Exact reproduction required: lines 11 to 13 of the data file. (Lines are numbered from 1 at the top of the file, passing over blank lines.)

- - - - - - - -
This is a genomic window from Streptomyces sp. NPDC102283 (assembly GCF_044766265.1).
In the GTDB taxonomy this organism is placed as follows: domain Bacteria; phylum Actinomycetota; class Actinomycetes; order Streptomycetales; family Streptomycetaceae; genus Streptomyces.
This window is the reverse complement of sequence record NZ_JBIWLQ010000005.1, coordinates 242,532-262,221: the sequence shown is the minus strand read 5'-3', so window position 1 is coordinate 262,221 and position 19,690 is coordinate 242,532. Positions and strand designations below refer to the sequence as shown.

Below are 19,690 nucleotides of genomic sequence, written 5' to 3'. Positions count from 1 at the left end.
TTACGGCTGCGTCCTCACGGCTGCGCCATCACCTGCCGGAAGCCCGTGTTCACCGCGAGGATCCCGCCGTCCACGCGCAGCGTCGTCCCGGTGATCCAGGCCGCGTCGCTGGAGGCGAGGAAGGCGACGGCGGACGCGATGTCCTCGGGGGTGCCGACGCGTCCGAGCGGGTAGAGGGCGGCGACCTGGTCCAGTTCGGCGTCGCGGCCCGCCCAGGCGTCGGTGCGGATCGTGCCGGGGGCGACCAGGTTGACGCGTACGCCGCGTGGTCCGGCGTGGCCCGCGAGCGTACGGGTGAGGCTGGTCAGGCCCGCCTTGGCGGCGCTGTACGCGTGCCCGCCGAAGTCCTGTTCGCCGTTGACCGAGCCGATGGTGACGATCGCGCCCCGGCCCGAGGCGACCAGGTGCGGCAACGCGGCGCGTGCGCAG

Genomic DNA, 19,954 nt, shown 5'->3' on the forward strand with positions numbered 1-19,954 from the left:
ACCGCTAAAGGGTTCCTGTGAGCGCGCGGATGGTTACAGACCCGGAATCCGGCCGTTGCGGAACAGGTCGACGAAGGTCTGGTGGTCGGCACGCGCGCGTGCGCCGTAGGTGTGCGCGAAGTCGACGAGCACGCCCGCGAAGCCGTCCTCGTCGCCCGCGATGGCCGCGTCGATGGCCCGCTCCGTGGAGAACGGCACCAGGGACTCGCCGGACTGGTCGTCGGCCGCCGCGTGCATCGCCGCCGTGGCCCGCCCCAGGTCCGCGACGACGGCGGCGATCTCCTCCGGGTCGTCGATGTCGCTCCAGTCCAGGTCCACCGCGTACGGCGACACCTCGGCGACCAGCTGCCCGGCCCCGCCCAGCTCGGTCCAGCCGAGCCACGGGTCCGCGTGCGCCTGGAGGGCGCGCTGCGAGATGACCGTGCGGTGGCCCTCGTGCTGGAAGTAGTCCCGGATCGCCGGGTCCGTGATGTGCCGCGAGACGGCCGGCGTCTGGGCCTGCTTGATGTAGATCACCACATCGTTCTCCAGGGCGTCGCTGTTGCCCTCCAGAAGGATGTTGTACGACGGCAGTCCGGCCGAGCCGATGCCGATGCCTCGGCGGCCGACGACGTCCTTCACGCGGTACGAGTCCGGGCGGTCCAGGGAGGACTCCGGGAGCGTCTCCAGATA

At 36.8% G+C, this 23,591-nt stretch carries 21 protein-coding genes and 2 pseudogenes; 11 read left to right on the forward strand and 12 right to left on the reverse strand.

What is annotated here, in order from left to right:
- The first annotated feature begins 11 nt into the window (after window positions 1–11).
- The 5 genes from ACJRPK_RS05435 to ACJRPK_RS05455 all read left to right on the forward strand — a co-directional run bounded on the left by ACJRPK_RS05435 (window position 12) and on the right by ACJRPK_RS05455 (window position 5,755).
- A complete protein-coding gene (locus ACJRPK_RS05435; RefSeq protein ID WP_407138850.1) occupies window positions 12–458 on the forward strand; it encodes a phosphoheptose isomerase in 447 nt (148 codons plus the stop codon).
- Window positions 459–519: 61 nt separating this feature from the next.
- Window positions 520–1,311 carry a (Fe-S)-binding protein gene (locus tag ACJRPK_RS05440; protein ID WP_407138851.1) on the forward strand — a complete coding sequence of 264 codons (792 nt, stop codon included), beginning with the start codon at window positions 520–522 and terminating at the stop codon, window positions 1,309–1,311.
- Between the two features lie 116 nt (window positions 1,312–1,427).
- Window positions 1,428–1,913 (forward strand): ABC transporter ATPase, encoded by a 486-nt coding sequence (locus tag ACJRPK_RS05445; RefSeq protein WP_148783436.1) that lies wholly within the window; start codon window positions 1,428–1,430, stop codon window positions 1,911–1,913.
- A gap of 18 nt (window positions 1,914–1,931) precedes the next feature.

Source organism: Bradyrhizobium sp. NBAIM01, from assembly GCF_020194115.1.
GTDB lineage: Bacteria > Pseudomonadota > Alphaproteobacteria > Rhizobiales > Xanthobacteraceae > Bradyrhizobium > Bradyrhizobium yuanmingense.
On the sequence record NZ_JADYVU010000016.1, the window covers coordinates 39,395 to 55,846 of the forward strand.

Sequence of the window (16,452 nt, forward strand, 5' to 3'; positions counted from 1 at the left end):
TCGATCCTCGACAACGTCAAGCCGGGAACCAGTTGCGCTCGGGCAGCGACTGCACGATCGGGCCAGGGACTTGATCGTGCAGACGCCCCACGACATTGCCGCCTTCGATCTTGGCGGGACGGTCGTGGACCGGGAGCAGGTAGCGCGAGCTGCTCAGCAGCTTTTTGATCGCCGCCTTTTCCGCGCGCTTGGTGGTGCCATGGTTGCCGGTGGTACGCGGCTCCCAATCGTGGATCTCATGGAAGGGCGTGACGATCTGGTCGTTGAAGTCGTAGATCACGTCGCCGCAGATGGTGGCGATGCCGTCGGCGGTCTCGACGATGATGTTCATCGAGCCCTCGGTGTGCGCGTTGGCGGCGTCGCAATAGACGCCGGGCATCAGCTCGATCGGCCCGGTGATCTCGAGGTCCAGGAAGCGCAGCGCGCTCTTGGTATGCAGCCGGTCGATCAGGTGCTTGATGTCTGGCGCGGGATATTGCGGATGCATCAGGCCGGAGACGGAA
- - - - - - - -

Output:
- The 5 genes from ACJRPK_RS05435 to ACJRPK_RS05455 all read left to right on the forward strand — a co-directional run bounded on the left by ACJRPK_RS05435 (window position 12) and on the right by ACJRPK_RS05455 (window position 5,755).
- A complete protein-coding gene (locus ACJRPK_RS05435; RefSeq protein ID WP_407138850.1) occupies window positions 12–458 on the forward strand; it encodes a phosphoheptose isomerase in 447 nt (148 codons plus the stop codon).
- Window positions 459–519: 61 nt separating this feature from the next.